Tuesday, May 3, 2011

Life Gets in the Way

I know that I have been scarce around here, and I wonder if anyone is still paying attention.  Regardless, it has been a very busy month.

Out of 30 days in the month, I worked 17.  The rest of the time, I was either having a meeting or traveling.

I had to buzz home to SoCal twice, the first time to take care of some business for my mom, and the second time to take an extended weekend break and travel for my mom's birthday.  We went gambling.  Suffice it to say, she won on just about every machine she touched.  Talk about lucky.

Hubby and I have still been exploring our new home.  Speaking of which... We closed on a house!  I am now a home owner... or, more correctly, a mortgage holder.... But, I digress.... the picture here is from Dry Lagoon State Park.  A lovely beach where people go to hunt for agates.  We started off not even knowing what we were looking for, but some nice fellow beach goers showed us what to look for.  We found three small ones, but even so, it's a beautiful place.  And we saw Roosevelt elk!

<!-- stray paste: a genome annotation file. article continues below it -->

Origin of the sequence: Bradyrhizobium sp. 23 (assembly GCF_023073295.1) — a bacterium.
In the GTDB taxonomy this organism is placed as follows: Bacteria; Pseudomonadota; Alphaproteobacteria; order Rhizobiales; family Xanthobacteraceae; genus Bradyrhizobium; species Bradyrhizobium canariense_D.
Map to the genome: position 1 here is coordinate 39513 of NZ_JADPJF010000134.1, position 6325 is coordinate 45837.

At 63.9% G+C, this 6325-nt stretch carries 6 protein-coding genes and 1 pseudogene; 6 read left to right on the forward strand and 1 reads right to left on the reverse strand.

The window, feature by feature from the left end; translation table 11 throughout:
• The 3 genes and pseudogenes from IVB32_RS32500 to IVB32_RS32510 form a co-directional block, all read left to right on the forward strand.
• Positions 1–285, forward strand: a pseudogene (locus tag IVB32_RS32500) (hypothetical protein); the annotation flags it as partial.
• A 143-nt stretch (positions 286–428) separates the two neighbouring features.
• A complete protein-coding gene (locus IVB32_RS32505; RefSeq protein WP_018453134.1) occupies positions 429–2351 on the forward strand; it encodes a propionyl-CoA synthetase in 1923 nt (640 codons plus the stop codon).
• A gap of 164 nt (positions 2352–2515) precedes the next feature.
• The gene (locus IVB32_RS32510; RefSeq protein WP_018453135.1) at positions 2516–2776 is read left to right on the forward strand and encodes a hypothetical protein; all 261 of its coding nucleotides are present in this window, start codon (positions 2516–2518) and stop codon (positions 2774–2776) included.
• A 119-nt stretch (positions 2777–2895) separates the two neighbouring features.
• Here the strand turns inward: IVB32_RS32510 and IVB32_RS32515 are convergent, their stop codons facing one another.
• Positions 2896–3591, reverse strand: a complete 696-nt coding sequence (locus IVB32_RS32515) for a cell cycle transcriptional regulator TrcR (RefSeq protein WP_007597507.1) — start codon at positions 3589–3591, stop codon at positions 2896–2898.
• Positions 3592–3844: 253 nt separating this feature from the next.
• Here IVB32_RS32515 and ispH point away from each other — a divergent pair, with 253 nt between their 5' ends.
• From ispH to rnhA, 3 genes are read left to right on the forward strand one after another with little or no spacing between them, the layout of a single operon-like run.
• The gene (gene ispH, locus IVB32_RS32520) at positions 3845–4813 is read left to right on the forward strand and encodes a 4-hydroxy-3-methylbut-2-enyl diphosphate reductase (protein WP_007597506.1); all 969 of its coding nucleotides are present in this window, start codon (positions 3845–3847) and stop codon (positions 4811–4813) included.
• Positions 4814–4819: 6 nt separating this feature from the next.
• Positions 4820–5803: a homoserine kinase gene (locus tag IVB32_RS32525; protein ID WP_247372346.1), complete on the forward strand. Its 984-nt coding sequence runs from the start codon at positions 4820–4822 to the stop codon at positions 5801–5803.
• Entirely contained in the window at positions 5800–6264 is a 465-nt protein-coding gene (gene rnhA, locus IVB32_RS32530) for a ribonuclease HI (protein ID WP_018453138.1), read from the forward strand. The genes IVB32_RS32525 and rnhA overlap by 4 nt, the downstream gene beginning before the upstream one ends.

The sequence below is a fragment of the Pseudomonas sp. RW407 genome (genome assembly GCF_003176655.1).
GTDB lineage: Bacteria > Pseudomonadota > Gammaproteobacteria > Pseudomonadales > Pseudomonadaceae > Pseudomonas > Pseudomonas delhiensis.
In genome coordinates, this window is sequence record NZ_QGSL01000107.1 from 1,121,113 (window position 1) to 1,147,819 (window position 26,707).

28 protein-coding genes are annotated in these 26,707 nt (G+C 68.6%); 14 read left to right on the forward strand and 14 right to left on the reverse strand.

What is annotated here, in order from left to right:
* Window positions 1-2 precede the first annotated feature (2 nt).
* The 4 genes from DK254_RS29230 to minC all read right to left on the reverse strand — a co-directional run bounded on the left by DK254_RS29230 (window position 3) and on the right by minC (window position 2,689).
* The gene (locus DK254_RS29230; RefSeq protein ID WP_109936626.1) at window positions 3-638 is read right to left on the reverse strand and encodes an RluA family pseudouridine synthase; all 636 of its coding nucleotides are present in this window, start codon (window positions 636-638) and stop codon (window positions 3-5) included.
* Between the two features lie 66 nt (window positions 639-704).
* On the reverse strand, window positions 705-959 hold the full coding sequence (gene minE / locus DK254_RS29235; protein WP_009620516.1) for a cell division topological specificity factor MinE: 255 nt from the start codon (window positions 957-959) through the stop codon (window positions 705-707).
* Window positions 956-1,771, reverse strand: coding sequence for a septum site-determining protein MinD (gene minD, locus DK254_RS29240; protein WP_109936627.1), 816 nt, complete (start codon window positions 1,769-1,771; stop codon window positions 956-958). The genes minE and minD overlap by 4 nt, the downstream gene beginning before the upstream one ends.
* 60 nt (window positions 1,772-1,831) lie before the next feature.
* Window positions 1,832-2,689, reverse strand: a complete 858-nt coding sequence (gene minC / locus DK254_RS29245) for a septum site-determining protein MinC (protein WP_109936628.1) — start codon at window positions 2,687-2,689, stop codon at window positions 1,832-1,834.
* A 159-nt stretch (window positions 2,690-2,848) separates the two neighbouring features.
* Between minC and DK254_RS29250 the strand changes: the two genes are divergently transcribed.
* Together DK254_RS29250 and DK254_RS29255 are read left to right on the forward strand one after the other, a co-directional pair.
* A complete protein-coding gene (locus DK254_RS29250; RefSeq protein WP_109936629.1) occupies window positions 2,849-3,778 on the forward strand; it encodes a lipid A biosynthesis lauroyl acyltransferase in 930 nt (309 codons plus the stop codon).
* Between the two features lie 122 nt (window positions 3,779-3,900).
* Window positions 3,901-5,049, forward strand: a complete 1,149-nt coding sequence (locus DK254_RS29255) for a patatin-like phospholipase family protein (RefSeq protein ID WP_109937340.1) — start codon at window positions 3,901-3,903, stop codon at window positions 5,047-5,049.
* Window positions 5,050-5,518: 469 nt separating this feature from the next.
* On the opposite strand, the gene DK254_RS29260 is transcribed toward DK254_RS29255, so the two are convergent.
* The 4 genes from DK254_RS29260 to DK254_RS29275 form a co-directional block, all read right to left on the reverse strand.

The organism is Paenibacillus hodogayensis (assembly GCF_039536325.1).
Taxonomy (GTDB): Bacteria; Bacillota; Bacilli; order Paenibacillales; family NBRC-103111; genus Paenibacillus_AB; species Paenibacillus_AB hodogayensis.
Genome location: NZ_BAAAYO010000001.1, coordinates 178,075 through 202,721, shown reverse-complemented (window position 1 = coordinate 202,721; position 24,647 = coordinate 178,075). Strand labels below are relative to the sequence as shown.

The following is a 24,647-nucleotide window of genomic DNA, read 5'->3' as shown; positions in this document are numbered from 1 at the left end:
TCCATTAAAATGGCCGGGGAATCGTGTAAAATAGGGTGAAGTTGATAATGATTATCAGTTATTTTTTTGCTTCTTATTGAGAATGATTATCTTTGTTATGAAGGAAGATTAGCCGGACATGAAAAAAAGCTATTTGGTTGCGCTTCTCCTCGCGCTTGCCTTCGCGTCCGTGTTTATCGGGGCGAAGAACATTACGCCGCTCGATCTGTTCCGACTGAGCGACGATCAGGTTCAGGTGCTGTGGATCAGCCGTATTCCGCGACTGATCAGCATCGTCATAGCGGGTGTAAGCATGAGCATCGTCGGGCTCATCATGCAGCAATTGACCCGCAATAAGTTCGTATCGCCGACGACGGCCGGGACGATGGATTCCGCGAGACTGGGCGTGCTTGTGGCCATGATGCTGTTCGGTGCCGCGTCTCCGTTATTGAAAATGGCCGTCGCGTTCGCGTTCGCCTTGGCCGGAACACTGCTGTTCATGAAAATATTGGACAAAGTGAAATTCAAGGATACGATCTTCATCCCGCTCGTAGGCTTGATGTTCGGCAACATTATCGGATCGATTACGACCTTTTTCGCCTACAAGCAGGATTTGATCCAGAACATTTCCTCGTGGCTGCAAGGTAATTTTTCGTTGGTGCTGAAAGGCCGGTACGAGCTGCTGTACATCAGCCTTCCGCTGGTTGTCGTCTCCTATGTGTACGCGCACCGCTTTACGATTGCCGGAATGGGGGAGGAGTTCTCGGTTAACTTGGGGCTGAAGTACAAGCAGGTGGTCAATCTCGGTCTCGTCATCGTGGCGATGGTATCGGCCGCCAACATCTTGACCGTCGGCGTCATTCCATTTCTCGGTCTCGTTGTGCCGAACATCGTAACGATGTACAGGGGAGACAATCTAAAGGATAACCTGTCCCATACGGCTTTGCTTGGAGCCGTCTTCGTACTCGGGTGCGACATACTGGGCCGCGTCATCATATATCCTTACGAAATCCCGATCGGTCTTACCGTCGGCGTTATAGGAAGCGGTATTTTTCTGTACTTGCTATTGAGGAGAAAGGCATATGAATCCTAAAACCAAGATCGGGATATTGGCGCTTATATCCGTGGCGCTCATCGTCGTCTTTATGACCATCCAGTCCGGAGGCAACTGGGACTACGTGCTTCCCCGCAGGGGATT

We also drove south again so that I could watch my husband literally throw himself off a cliff.... as you can see by the picture below, he had a great time doing it, although my heart was in my throat for the first few minutes.  I don't know that I will be doing this any time soon, but the views are incredible!



Work is, well work.  Some days I feel like I have finally found my pace and my stride, then boom!  The next day the walls come crashing down, and I feel like a medical student again.  I have to say that it has been interesting and challenging.  Most of the patients are the garden variety belly pains, headaches, coughs and flus, etc.  But, every once in a while a cardiac arrest, trauma or something very complicated comes through the door.... then you feel like you are flying by the seat of your pants.

Anyway, I promise I will try to blog more this month.  There are times when I feel like I am so full of ideas that I just have to write them down or bust.  Then Life gets in the way....